- Read with your child. Young children especially love to have stories read to them and will happily follow along and will often insist on reading themselves. Make it extra fun by snuggling under a blanket, having a snack or having a daily routine (just before bed for instance).
- Think beyond books. Reading material is everywhere. Magazines, newspapers, comic books, board games with written instructions, putting the TV on silent during 7de Laan and reading the captions. Think outside the box!
- Have your child help you write your shopping list and write fun reminders and notes for him/her to discover through the day.
- Keep reading itself enjoyable. Ask them questions about what they read and what they liked about the story, book or article.
- Create activities around what your child is reading. Act out the story, play word-games around difficult words you find, etc.
- Have family discussions around what everyone is reading. Let each family member talk about their book and what they are learning.
- Keep books around your home. Simply having reading material around your home will help children view them as part of daily life. Also keep reading yourself and serve as a good role model.
- Start building a small library for your child. If they have a special place for books that are "theirs" they will tend to read them more and treat them with more respect. Also let them choose the books they want to read as often as possible. Angie, a mother of two, has a reading date once a month with her girls. She takes them to a bookshop and lets them browse the children's books for a few hours. They are each allowed to choose one book at the end which she then buys for them. You can also do a similar activity at a library. Choosing books makes children feel empowered.
- Motivate your child to read by using a visible record of achievement. Keep track of the number of books they have read, how many different types they read (mystery, non-fiction, rhymes, etc.) or which stories they recited the best. Make sure you show them how proud you are with rewards when they reach certain targets.
- Keep an eye on the reading level of the books your children choose to read. Let them stretch to the best of their ability, even if it is beyond their age group.
- Start a children's book club. Children love doing things with their friends so instead of just a play date, how about a "story time"? They can dress up, act and take turns reading.
- Set specific times for reading. By doing this you show your child that it is just as important as soccer, ballet and homework.
- Make it a game as to where you and your child can read. You can go to a park, next to a pond, under a tree, by the pool, in the tree house, in a "secret reading place" or even in a big pantry. Make it an adventure!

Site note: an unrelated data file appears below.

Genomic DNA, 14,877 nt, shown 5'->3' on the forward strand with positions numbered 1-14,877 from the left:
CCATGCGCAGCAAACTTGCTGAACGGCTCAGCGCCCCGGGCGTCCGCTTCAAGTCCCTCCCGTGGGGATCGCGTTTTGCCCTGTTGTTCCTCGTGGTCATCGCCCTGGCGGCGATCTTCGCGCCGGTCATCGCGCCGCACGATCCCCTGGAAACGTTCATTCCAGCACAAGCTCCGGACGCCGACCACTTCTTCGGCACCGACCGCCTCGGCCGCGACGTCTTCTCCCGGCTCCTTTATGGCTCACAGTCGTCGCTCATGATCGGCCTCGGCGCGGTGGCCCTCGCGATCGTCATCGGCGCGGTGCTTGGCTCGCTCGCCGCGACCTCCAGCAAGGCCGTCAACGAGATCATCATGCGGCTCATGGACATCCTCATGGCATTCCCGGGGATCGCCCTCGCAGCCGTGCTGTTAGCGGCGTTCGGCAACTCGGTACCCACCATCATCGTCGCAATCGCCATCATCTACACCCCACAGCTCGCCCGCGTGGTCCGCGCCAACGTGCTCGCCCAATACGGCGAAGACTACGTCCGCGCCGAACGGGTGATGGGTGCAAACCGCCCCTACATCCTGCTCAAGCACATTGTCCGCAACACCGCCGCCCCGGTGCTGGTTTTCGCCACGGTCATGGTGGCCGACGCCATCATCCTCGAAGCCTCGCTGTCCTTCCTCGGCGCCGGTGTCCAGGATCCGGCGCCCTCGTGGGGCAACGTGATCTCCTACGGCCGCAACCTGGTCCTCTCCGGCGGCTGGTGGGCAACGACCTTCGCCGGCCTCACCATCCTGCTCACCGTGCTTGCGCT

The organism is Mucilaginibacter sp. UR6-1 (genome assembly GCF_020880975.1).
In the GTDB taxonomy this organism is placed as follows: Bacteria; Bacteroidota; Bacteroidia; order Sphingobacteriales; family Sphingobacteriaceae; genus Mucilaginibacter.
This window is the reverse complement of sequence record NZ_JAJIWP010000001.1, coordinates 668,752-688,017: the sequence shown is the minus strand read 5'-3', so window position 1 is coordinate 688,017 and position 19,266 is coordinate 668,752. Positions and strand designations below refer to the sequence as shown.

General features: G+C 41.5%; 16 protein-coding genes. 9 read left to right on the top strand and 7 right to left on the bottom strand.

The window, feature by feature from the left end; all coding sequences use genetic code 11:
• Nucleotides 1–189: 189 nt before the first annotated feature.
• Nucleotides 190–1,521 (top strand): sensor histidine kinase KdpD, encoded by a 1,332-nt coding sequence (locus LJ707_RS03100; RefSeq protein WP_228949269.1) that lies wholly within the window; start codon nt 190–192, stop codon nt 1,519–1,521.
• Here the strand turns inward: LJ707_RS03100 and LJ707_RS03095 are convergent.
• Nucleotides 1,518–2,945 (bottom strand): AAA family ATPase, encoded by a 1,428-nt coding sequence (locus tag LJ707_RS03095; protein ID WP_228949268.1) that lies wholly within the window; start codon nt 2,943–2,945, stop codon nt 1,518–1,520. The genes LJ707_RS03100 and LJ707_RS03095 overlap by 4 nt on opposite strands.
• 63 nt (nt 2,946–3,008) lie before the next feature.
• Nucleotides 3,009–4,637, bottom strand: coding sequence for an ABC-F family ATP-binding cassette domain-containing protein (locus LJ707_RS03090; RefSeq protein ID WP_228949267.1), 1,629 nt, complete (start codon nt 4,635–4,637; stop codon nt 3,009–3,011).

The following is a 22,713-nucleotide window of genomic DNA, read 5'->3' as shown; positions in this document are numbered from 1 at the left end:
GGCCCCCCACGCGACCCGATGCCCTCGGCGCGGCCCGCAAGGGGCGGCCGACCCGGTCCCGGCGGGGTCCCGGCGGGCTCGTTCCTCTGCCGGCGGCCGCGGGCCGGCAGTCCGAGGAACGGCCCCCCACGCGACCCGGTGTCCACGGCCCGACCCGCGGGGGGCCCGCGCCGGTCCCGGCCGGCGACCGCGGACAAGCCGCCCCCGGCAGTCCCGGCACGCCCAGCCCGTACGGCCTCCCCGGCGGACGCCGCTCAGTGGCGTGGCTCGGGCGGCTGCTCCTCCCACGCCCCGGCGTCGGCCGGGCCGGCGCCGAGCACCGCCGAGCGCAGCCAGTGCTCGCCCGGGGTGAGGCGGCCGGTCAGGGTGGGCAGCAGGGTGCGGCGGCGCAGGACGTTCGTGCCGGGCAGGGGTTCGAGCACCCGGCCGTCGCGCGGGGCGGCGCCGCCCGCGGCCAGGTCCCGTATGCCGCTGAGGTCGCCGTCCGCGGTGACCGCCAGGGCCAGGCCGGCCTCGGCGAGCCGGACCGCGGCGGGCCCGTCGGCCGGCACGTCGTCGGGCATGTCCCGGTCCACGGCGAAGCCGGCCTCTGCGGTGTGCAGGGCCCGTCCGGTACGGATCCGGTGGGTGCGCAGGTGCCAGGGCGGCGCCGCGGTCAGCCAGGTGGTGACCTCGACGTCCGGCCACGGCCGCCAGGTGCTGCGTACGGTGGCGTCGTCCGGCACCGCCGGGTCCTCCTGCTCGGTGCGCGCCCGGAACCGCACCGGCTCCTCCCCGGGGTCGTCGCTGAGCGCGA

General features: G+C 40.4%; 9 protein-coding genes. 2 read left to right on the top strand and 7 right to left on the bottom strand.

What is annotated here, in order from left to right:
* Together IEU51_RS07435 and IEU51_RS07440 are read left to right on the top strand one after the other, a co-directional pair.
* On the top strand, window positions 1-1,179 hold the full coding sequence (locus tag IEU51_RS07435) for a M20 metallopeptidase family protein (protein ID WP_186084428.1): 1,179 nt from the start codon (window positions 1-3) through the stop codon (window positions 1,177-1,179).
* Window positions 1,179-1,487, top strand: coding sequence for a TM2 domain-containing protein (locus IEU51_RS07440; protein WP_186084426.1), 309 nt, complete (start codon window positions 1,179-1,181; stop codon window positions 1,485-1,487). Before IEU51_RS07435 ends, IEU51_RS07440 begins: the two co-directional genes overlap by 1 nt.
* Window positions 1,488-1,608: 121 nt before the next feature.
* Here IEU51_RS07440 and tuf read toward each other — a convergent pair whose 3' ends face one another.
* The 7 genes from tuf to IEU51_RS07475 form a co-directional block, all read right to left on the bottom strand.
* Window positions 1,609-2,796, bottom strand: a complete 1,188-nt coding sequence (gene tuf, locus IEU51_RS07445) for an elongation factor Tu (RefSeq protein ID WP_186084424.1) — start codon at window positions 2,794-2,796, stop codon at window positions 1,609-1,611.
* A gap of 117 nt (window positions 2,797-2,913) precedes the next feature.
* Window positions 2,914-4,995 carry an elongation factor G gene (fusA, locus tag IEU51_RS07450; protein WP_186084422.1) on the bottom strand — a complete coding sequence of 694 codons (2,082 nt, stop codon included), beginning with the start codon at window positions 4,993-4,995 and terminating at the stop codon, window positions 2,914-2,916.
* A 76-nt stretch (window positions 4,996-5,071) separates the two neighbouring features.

- Choose books around themes. For example, in winter you can read about snowmen, ice-skating or winter holidays. You can also have a theme for the month like "Under the sea" where you read books about fish, the ocean and ships.
- Get your child hooked on a reading series they love. Once they have a good experience with one book they will probably love the next book about the same characters. Just look at the huge success of Harry Potter, the Twilight series, Dr Seuss and Bob the Builder.
- Make holiday reading exciting. Choose extra special books and have fun reading on road trips, in hotels, on the beach and even at home when you aren't going away. Make a big fuss over the holiday books so that they are always something to look forward to.
- Choose books around characters your children already adore. These include Barbie, Ben10, Spiderman, etc. They are already collecting the toys, why not throw in a book or two?
- The more your child can relate reading to their own lives, the better. Try and link their favourite activities to books (e.g. books on ballet, horse riding, rugby, etc.)
- Teach your children the connection between reading and knowledge. If your family is starting a vegetable garden, have your children read about what to do, what types of seeds to plant, etc. Give them the idea that they are really helping you by giving you the information. You can also (under supervision) have your children help you do research on the internet for these activities. Everything from getting a new puppy, planning your next holiday or what it involves when you get new braces. Not only are they reading, but they are learning a lot too.
Does your child enjoy reading? What do they read?
For advice on what is suitable for different ages to read, ask our reading expert Claire Montague-Fryer.